It took several minutes of walking to reach him, while he sat there staring and saying nothing. Now I knew these men; these good, tough farmers who saw everything and spoke little, so I walked up directly to the truck and stood there, saying nothing for a full minute. Then, I spit on the ground and said, “Gonna rain?”
“Soon,” he replied. I stopped at that. He clearly wanted to tell me something. I just needed patience.
“You a lawyer?”
“I just want the truth. I represent the State. You know anything?”
“Not me, but my boy knows. He saw it.”
“Then I need to talk to him.”
“I figured such, but he's in Mississippi. Doing carpenter work what with the oil field gone bad.”
“When'll he be back?”
“Well, if you'd ask him to call me, I just might be able to do some good.”
With that, I gave the old man a business card. He hadn't offered his name and I knew better than to ask. It was going to be a long two weeks.
One day, however, I got the call, and the boy agreed to meet me at Benoit's Curve.
“So you saw it?” I asked.
“Sure did. Me and the wife.”
“Tell me what happened.”
“Well, me and the wife were raking leaves. She was over dere,” he pointed to the right side of their little house located at the apex of the second turn, “and I was over dere. We heard him come out of de first turn. He was going a little fast, and I knew he was going to hit it.”
“De damn pothole, dat's what,” he replied with his soft Cajun patois.
“Tell me about this pothole and come show it to me.”
“Well, you know US-90 is de major road for de rice trucks, and every summer, dey come roaring around dat curve. Dey make de first one but run off de second one, and every damn year, dey make dat damn pothole.”
And damn, there it was, right at the exit of the second turn. Only it wasn't a pothole, it was a patch. Fresh, black, and firm, it ran eighteen inches wide and at least six feet long parallel to and including the white line, which had been repainted.
“Did you complain last summer before the accident?”
“Mais, if. I called dem every week for months.”
“What did they do?”
“Dey sent out an ole' boy who said de Parish was out of budget for hot mix, and all he could do was throw some cold patch in da hole.”
“That helped?” I was getting desperate; a heavy weight crushed my chest.
“Mais, with this rain and those trucks, what you think? Maybe for a day or two.”
“How bad was it when the Doctor ran into it?”
“Ten inches deep, eighteen inches wide, and six feet long. He hit dat thing at dat speed and he never had a chance.”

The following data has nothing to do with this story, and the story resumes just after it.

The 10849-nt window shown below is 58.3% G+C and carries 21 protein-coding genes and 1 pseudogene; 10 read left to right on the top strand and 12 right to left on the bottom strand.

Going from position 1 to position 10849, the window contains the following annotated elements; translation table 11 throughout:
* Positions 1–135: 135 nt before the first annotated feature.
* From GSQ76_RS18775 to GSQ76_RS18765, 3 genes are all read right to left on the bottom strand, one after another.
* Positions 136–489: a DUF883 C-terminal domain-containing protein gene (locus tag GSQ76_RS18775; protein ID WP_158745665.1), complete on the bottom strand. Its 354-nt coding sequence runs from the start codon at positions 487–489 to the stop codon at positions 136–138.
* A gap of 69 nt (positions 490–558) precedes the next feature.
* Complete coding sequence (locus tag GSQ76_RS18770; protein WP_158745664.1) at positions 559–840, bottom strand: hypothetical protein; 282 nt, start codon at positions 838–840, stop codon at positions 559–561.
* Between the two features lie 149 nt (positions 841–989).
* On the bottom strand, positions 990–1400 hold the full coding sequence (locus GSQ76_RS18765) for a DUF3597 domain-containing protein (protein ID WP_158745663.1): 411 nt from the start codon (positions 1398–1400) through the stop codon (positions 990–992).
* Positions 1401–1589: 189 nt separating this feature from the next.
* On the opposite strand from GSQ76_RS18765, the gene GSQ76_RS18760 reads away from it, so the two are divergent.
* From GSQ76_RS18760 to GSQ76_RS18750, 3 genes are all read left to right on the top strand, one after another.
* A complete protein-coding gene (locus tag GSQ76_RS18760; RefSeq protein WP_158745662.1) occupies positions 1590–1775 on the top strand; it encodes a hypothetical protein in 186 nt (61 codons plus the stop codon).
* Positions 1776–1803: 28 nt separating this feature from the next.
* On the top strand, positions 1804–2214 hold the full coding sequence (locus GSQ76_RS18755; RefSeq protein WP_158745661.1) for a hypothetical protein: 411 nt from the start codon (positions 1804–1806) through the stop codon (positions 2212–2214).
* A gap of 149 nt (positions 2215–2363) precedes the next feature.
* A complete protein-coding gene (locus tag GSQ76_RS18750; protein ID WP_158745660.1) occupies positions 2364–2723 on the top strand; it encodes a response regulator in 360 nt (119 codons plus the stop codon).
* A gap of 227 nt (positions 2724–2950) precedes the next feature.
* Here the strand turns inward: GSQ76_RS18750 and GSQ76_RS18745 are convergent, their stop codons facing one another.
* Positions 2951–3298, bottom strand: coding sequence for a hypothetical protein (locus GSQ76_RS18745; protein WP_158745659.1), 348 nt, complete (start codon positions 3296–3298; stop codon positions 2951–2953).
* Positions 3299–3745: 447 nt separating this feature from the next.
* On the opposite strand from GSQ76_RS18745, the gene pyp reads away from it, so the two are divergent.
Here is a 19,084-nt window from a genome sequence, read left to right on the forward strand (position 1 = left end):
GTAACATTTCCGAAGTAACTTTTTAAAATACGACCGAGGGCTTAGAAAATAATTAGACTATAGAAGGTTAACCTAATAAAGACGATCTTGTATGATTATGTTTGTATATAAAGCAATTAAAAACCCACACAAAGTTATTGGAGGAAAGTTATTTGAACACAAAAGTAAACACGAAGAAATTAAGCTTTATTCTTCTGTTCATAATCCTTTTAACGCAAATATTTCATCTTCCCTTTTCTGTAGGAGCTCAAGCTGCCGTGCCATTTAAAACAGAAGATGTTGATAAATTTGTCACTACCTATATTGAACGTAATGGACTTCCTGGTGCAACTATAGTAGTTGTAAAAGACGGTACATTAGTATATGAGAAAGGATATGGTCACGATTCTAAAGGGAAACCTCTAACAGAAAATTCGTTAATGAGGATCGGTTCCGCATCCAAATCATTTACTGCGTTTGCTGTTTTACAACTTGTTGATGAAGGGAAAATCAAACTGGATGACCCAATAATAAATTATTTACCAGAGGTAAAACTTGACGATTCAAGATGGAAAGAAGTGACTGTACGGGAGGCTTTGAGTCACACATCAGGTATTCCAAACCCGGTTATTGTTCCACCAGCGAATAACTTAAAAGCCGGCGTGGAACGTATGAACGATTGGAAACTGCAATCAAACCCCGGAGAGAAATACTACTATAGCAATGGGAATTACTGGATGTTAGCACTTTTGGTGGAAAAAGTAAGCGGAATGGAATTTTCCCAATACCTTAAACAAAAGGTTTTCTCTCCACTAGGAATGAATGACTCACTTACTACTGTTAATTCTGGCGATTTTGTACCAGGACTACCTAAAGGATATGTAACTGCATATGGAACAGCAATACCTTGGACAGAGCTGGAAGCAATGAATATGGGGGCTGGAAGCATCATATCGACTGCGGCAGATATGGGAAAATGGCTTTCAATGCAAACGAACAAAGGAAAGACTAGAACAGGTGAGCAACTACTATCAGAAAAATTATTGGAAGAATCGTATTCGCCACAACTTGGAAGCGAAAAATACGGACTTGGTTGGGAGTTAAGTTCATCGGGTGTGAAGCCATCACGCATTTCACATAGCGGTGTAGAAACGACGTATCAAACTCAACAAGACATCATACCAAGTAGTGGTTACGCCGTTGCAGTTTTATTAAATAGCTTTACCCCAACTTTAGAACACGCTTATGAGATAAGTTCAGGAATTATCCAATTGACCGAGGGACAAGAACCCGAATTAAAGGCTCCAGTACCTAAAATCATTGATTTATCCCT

“Then what happened?”
“De highway department, not three days later, dey came out and hot patched it and repainted de line.”
‘Those bastards.' My clients, of course, had made no record of any of that, which explained why they answered the interrogatory question about “reports” of previous or subsequent repairs as “none.” What the hell was I to do? Tell Dr. Bob? My opponent? No, before that, I would re-review the interrogatories to see if I could supplement the answer. That proved fruitless, as my opponent was not only lazy and discouraged, but apparently inarticulate. He had not asked the question correctly, requesting only “reports” of damage and “reports” of repair.
Desperate, I called a law professor, the one who had taught me ethics, and spilled the beans.
“Vance, you're screwed,” he stated. “You have a duty zealously to represent your client. Further, you have no independent duty to inform the court that your opponent was too lazy or too incompetent to discover the facts you found.”
“But what about justice?” I pleaded.
“Justice is a funny thing,” he replied. “Our adversarial system is based upon simulated combat between champions selected by the parties. Your concern is not with justice, but rather with the battle. And do not tell your expert a damn thing.”
I spent most of a day worrying about the problem, and decided upon a course of action. I called Ken and requested a meeting with Billy Guste, the Attorney General. Now General Guste was an interesting combination of contradictions: tall, white-haired, imperious, and serious- he was the essence of a New Orleans silk stocking lawyer. But, he also was polite, fair-minded, and after all, he had traded in “William” for “Billy.”
We met at the Baton Rouge City Club for lunch, where I, too nervous to eat, fidgeted with my food until the General opened the conversation:
“Young man, Ken tells me you have a problem.”
“Actually General, we have a problem,” I replied, and proceeded to fill him in.
“Well, son, what do you want from me?” he said when I concluded.
“Sir, I want your permission to tell the other side because I want to live in a state where justice is real.”
“Son, let me tell you a story,” he replied. “When I was 18, World War II broke out. I was a freshman at Tulane, and with our connections, the war wouldn't have touched us. But four of my brothers and I volunteered. Only three of us survived that war. I left the Army with two pledges to my dead brothers. First, I would dedicate my life to public service, and second, I would never, ever, allow our country to abandon its freedom. And the basis of that freedom is justice.”
Then he paused and said, “So, fine, you have my permission. Anything else?”
“Yes sir. I want settlement authority of one million dollars.”
“That'll be enough?” He seemed surprised.
“Yes sir,” I replied, for I had a plan.
That afternoon, I called my opponent and told him everything. I then offered him a choice: he could either accept a continuance of the trial or one million dollars to settle. He protested that one million was too small, and I replied:
“Now you listen to me because I'm only going to say this once. That pothole didn't just appear. Dozens if not hundreds of people ran over it to create it, and not one of them wound up in that field a paraplegic. Either you take the money, or try the case.”
Two weeks later, he called to accept the offer. I sent him the check without having ever met Dr. Smith.